Preparing for the Six/Seven Year Change: The Importance of Boundaries

One of the most pressing issues for the child of the traditional preschool age (ages 3 and onward) is learning to deal with boundaries.  I find many attached parents, especially first-time attachment parents, are rather slow about using boundaries.  It seems as if they equate boundaries with not being a good attached parent.  Attachment parenting does not mean letting the child do whatever they want at the expense of the needs of everyone else in the family.  That is not what attachment parenting is, and it sets your child and you up for difficulties that are much harder to un-do as your child grows older and the things you are dealing with become much bigger.

Children naturally are experimenting with boundaries during the years of  three to six  and beyond!  A child of three or three and a half really has their own will starting to emerge and is looking to see what the rules of the family are.  It is also an important time for the child to see what the social rules are beyond the immediate family.  A small child needs you to model manners and to help them.  We are certainly kind and respectful at home, but there are also certain ways we act outside of our home depending upon what we are doing and where we are.  What are the rules of conduct at the park versus the rules of being at a place of worship?  These are the things that small children are learning.

A sense of right and wrong can not be especially elicited before the six/seven year old change, but that certainly does not mean you just let things go and slide away.  You take your four year old by the hand and say “thank you” to the neighbor who has brought him a gift, even  if he is too shy to say it for himself.  You take your child who is being disruptive in a quiet place and step outside.  You physically help your three and a half or four year old draw a picture for the smaller sibling whom they were not gentle with. 

If you can start by putting these boundaries in place when children are small, then when your child moves into the ages of seven  and nine, they will come to see you as the loving authority that you are.  They will see that what you say means something and your voice will be a guide of wisdom.  I am sure as teenagers you all will remember certain things your parents would say, and  even  if you didn’t follow your parent’s advice about something, you probably could hear their voice in your head!  The parent’s loving authority is often like a conscience for the child as they work to  develop their own morality and their own right action.

But the groundwork for this is laid in the Early Years.  I cringe when I see three and a half, four, five and six year olds just doing whatever it is what they want to do with no regard for the feelings of others because the parent is not guiding the behavior at all.   Yes, children have temper tantrums, children melt down, children have difficulty playing together, things happen.    That is life with small children!  However, it is the job of the parent to help guide that child toward the boundaries that exist, to structure opportunities for success,  and yes, to step in a gentle physical way to help guide the child.  There is no “voice only” parenting from the sidelines with the small child. They need your physical presence.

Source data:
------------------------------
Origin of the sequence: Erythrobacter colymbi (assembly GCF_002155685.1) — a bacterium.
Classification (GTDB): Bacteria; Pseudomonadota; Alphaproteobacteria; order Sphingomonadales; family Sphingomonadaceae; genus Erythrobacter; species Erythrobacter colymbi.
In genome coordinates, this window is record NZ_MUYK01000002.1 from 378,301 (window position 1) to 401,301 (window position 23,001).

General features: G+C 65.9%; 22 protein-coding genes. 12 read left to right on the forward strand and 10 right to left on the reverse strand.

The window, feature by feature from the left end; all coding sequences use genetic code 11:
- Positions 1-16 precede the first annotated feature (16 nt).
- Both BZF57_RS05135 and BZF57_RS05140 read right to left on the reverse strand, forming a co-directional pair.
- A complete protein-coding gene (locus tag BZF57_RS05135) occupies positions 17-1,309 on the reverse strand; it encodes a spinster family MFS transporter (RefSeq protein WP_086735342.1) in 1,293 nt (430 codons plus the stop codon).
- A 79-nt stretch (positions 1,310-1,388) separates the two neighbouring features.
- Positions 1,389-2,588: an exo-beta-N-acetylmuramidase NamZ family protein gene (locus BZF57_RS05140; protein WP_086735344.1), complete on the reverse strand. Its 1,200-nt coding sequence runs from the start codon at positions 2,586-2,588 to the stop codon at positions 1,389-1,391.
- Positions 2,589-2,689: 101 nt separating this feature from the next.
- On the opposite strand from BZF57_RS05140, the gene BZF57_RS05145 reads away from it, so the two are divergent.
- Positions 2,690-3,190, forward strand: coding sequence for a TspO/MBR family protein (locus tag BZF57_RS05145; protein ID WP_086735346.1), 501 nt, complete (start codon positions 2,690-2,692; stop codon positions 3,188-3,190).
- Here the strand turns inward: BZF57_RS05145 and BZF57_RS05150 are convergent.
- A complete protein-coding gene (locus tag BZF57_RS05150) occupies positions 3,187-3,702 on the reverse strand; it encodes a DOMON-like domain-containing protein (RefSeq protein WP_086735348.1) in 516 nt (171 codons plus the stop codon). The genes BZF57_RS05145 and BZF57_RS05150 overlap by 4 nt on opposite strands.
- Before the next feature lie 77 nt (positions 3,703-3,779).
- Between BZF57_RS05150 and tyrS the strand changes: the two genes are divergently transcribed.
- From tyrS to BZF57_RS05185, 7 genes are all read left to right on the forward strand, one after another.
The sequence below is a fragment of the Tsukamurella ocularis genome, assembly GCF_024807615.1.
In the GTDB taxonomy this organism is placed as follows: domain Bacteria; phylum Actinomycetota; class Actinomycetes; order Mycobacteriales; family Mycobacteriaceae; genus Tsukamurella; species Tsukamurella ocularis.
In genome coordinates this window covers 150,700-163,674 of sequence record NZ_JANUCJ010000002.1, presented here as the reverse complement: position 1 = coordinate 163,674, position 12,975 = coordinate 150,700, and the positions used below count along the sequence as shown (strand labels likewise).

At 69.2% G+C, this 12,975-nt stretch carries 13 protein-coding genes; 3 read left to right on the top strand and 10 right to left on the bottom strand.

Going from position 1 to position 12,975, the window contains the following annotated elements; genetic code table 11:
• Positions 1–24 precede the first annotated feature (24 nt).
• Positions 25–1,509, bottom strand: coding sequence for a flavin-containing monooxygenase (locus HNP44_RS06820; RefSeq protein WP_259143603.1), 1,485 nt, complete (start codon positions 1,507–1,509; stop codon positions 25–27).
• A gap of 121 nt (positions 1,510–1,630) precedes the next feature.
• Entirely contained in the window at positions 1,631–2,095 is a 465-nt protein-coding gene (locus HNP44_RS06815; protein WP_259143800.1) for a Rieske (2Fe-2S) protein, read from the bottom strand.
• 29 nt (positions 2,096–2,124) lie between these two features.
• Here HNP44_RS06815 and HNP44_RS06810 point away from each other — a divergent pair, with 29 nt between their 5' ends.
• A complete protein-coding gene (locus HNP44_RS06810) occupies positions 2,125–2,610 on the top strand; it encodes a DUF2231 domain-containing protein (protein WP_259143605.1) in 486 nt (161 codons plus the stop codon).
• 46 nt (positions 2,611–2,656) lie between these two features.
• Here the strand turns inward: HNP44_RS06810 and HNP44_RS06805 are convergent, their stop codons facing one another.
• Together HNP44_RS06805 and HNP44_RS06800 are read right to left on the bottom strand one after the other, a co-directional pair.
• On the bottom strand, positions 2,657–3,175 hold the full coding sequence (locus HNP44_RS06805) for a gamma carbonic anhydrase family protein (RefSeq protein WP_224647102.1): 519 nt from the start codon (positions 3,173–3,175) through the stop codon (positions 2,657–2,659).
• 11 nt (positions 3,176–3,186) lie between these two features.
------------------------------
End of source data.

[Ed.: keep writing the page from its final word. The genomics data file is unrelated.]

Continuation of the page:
What you are doing today with your small child is very important for the future of your child and for the future of society.  What you do today matters!  The Early Years count!

Many blessings,


19 thoughts on “Preparing for the Six/Seven Year Change: The Importance of Boundaries

  1. Thank you for this post!!
    I have a 5 yo who constantly test every single boundary possible. He pushes against them just to see what will happen. And I feel like at those times, I just don’t know how to handle things properly. Sometimes, it is just a random thing, and I cringe at the thought of it becoming a power struggle. Whatever thing I dissagreed with, he will do again, looking at me to see what I wll do. (for exemple, if I say: the lights are not for playing… he will look at me, and play with them again just to see what I will do)
    How to deal with that?
    thank you again so much!

    • Neptune,
      All I can encourage you to do it to hold the line, to think before you say something, because if you say it you should then physically follow through. “Oh dear, your hands forgot what they were doing and were playing with the lights A-gain! Come, let’s chop potatoes for dinner” and take him by the hand and lead him out of the area!
      Or sing a song and gently take him away and go outside or whatever is next in your rhythm. Of course if this is happening because it is nighttime and he is exhausted, all bets are off, LOL. 🙂
      many blessings,